Thoughts about Google Wave

Google presented the Wave project this week at its development conference Google I/O 09. A lot of blogs (ok, maybe nearly every one) covered Wave in the last days so I have also to write something about it after watching the presentation:

  • The presentation of an conversation between several participants is very natural: people can enter and leave conversations, no matter if online or offline, add additional information and fork new ones. The features of Mail, IM and Wikis are finally merged.
  • Updates of information snippets work in near real time. This is definitely possible today and will become a lot easier with the availability of Web workers.
  • The conversation stream, called Wave, can be edited concurrently and they are versioned so they can play back in time.
  • Participants in the conversation can not only be persons but also automatons like translation engines and automatic content enrichment. The presentation of Google’s spelling and grammar proofing Robot and the automatic translation engine was awesome.
  • Wave will use important HTML 5 features and will push the evolution of the web browsers massively. Chrome, Firefox, Safari and Opera are leading here, not only on the desktop but more important on mobile clients (maybe also Palm Pre will be an important platform here?), Microsoft is a generation behind here and maybe will catch up with their completely new browser engine after IE 8.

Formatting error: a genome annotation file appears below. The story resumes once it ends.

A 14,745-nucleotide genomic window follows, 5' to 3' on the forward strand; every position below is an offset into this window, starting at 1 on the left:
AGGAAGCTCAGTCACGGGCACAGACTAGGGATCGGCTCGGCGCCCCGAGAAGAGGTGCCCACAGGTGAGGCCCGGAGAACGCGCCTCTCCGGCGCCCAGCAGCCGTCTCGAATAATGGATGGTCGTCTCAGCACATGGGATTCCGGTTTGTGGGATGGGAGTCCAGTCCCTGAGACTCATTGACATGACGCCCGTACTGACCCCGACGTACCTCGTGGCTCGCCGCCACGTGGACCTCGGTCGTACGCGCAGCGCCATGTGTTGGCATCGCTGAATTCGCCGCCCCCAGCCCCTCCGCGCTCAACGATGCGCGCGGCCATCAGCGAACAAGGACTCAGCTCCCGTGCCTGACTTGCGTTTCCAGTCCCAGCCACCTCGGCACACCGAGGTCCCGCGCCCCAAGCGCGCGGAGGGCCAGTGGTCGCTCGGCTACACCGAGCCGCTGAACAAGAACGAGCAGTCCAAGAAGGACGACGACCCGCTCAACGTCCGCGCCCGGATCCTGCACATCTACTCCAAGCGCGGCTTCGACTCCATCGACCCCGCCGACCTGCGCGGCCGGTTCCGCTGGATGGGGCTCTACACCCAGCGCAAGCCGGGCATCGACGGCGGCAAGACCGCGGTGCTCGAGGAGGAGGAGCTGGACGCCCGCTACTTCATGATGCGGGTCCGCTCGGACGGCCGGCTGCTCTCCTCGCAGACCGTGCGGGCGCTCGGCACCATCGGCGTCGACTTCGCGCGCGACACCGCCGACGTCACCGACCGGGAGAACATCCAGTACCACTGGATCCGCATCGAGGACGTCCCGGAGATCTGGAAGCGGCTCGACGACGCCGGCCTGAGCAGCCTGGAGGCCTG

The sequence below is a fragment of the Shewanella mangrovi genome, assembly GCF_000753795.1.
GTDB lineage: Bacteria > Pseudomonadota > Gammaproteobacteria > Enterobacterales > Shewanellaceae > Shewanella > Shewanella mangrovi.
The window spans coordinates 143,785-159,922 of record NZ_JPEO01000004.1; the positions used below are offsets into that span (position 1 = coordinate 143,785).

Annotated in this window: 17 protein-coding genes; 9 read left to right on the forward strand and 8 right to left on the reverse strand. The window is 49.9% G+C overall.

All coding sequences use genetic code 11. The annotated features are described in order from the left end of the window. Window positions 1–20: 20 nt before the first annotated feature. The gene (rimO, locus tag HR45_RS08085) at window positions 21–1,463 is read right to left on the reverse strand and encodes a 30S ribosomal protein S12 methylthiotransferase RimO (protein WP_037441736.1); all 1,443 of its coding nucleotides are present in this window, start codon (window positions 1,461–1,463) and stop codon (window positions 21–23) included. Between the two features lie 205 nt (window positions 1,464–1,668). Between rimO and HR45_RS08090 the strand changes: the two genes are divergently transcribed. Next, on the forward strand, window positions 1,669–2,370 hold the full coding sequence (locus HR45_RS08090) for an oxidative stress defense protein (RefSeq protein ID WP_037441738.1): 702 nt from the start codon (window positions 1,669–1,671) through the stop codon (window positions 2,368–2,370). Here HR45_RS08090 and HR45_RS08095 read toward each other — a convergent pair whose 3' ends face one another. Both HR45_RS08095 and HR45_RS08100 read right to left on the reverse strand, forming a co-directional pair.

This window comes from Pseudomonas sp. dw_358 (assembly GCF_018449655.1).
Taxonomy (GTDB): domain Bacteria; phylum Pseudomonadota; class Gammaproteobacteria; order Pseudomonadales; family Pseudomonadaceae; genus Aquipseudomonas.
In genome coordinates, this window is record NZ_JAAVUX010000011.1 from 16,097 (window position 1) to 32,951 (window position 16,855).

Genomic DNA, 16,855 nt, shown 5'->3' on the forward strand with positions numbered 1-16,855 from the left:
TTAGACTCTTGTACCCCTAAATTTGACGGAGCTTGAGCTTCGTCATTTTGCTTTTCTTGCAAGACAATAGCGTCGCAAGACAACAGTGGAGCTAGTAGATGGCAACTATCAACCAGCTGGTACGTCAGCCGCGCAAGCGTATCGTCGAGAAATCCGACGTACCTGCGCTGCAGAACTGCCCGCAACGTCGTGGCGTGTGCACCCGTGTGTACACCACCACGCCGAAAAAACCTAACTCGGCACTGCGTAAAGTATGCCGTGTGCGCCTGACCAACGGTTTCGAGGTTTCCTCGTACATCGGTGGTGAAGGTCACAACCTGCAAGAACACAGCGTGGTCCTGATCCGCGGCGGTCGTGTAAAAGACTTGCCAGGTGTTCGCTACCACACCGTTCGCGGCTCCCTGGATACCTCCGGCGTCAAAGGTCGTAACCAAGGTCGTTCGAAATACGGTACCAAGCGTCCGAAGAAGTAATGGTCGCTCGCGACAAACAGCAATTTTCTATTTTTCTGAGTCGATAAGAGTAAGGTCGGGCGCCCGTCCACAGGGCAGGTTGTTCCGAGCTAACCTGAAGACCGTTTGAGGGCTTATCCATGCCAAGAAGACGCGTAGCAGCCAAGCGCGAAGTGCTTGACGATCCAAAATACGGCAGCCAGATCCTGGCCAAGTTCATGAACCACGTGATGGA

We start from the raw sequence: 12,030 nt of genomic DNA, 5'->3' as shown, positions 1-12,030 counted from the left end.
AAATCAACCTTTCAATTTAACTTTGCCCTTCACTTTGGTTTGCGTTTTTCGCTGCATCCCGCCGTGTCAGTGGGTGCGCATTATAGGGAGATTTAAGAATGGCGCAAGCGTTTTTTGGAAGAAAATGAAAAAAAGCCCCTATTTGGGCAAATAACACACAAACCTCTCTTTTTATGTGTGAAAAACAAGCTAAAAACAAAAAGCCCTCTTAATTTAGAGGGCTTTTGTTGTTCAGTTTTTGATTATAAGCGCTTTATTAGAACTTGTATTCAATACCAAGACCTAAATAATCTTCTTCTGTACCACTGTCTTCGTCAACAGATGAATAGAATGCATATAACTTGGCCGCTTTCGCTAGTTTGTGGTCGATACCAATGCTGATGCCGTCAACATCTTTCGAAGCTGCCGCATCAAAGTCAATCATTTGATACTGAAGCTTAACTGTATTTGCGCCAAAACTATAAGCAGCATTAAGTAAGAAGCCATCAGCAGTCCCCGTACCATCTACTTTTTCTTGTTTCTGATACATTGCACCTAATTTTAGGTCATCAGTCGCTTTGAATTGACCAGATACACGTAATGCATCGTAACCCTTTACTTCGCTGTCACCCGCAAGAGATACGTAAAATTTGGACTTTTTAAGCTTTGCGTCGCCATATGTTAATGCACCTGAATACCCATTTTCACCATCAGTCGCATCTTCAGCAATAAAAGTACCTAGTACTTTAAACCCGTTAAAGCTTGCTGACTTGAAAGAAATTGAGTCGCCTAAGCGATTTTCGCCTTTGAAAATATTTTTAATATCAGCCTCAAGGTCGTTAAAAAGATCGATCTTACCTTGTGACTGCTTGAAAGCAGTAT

• Wave can be federated. This means that you can have your own Wave servers active, participate in open Waves but keep your conversation private.
  • The Wave project will be open sourced, not only the API and the protocol but also the reference implementation. With Google Maps they overlooked how fast and creative the community worldwide reacted now they plan to use this potential directly.

I really was surprised by this presentation; I think nobody has expected something like this. If Google gets this of the ground Wave will have the biggest impact in how we communicate and process information since search engines and Email itself. Because of the openness of the platform and the inherently possibility to federate the infrastructure this concept can work. Something remains me here of Gelernter’s ideas in Mirror Worlds


1 comment so far

  1. Uche on

    Thanks for this blog post. I was meant to be there for the conference, but missed it due to circumstances.

    I totally think that Wave will kill off Twitter and facebook.

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